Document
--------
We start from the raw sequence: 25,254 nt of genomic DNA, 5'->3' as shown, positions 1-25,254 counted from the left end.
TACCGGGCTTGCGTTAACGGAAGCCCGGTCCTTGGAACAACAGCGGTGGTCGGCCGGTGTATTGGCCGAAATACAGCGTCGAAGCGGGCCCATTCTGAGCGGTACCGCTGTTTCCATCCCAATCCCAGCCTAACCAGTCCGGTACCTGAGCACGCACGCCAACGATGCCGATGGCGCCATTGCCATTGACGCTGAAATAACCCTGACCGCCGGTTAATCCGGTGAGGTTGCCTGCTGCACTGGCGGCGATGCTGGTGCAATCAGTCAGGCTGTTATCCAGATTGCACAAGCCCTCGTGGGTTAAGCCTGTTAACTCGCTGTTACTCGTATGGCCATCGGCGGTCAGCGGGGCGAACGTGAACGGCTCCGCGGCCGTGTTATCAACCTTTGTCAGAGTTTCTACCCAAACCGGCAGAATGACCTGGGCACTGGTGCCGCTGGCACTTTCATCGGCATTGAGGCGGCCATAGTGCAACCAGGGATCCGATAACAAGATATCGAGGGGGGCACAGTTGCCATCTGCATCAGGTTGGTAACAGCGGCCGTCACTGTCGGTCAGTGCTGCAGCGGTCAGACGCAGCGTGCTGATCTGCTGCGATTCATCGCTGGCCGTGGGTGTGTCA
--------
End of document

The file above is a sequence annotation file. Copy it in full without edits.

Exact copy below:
We start from the raw sequence: 25,254 nt of genomic DNA, 5'->3' as shown, positions 1-25,254 counted from the left end.
TACCGGGCTTGCGTTAACGGAAGCCCGGTCCTTGGAACAACAGCGGTGGTCGGCCGGTGTATTGGCCGAAATACAGCGTCGAAGCGGGCCCATTCTGAGCGGTACCGCTGTTTCCATCCCAATCCCAGCCTAACCAGTCCGGTACCTGAGCACGCACGCCAACGATGCCGATGGCGCCATTGCCATTGACGCTGAAATAACCCTGACCGCCGGTTAATCCGGTGAGGTTGCCTGCTGCACTGGCGGCGATGCTGGTGCAATCAGTCAGGCTGTTATCCAGATTGCACAAGCCCTCGTGGGTTAAGCCTGTTAACTCGCTGTTACTCGTATGGCCATCGGCGGTCAGCGGGGCGAACGTGAACGGCTCCGCGGCCGTGTTATCAACCTTTGTCAGAGTTTCTACCCAAACCGGCAGAATGACCTGGGCACTGGTGCCGCTGGCACTTTCATCGGCATTGAGGCGGCCATAGTGCAACCAGGGATCCGATAACAAGATATCGAGGGGGGCACAGTTGCCATCTGCATCAGGTTGGTAACAGCGGCCGTCACTGTCGGTCAGTGCTGCAGCGGTCAGACGCAGCGTGCTGATCTGCTGCGATTCATCGCTGGCCGTGGGTGTGTCA